As protests against the government murder of Mahsa Amini continue, Iranians facing police brutality on the streets and connectivity issues with the World Wide Web, have began to express hope in what Anonymous hacktivist group has called “Op Iran”. The collective group, who is widely known for their cyber attacks against major governmental institutions and corporations, vowed their support of the Iranian people in a video shared online on September 20th, launching what they call, “#OpIran”. In a video shared by the group, an altered voice says, “This was the last straw. The people are mobilized and the streets are filled with cries of freedom and the shouts of brave people. The Iranian people are not alone.”
So far, the group has claimed responsibility for temporarily hacking a number of state-run websites including the main government information portal (dolat.ir), the Iranian presidential website (president.ir), Iran’s central bank and the forensic medical research center of Iran. Amongst the list of hacked sites shared by the collective is the website of the IRGC’s state media, Fars News Agency, a highly important platform known for supporting and spreading state propaganda. In 2016, Fars News Agency pledged money toward the bounty against Salman Rushdie in connection to the Satanic Verses controversy.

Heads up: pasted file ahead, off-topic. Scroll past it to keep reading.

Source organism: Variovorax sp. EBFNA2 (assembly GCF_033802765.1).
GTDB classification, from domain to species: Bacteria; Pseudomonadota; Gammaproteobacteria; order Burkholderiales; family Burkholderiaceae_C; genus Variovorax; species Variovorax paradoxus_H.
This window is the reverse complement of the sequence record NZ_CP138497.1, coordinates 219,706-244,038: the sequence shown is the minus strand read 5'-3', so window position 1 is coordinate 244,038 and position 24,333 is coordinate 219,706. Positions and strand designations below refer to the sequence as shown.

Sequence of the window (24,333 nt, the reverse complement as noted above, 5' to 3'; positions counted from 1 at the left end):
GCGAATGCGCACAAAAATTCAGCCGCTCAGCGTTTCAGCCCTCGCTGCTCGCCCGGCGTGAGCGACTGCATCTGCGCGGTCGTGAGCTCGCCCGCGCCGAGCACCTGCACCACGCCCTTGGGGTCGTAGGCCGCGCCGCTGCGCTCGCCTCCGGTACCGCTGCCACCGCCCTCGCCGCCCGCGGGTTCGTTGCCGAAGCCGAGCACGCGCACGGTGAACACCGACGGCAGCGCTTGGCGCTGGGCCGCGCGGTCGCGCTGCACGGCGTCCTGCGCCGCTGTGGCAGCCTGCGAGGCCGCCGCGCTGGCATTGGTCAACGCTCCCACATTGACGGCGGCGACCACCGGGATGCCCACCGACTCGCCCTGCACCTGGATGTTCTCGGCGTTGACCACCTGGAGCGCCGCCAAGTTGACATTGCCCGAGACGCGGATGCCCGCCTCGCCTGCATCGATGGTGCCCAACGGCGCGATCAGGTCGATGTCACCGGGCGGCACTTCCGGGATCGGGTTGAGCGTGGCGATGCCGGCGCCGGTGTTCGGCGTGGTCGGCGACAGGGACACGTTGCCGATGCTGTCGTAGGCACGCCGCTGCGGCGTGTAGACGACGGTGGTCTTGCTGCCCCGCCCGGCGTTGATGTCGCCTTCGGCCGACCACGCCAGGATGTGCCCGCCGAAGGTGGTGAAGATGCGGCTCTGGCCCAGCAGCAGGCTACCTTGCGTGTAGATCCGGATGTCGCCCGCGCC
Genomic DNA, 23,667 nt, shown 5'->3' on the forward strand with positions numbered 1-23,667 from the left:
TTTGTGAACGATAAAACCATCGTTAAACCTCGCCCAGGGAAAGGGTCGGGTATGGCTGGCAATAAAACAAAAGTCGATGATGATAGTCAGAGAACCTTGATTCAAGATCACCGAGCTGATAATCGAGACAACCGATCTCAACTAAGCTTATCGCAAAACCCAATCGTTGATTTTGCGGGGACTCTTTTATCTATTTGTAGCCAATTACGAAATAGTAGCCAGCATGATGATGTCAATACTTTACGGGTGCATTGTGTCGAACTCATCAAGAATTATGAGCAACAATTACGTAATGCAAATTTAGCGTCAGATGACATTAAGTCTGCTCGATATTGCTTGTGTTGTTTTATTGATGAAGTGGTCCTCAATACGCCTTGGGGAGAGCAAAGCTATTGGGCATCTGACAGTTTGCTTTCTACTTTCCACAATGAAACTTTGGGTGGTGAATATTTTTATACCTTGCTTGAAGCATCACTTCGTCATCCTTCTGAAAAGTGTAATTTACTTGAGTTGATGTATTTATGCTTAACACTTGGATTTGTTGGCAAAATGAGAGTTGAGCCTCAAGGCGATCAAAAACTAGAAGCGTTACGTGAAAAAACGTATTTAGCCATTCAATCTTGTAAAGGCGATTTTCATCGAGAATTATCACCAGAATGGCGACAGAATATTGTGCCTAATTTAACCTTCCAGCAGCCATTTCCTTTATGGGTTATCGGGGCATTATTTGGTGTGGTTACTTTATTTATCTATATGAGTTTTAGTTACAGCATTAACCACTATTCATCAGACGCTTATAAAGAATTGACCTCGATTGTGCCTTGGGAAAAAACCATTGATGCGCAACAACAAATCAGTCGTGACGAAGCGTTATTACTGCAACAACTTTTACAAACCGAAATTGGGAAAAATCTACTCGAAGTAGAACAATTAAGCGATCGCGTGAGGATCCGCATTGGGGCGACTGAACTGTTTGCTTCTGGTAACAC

In addition to state-run websites, the collective has also claimed to have hacked over 1,000 CCTV cameras across the country, and most recently, has released a database containing a list of phone numbers and other data supposedly belonging to Iranian MPs.
The ongoing operation comes amidst the government’s recent restrictions on two of the most widely used platforms in Iran, Instagram and WhatsApp. According to an update shared by NetBlocks on September 21st, “Iran is now subject to the most severe internet restrictions since the 2019 massacre”, with mobile networks in Iran have largely shutdown. Reports from people within the country indicate that while there is some home internet access, speeds have decreased significantly, making it challenging for Iranians to stay connected.
The hashtag #OpIran has gained nearly 49 million tweets since Anonymous declared its operation. Many Iranians in the Twitter sphere have thanked Anonymous and have called for a continuation of the operation, requesting the contact lists for police officers and morality police officers and the hacking of more state-run broadcasting networks. Since the mobile network shutdown that began on September 21st, many Iranians have expressed concern over their livelihood, many sharing “they are killing us”. In the November 2019 protests, Iran’s global internet access was cut off for nearly 12 days.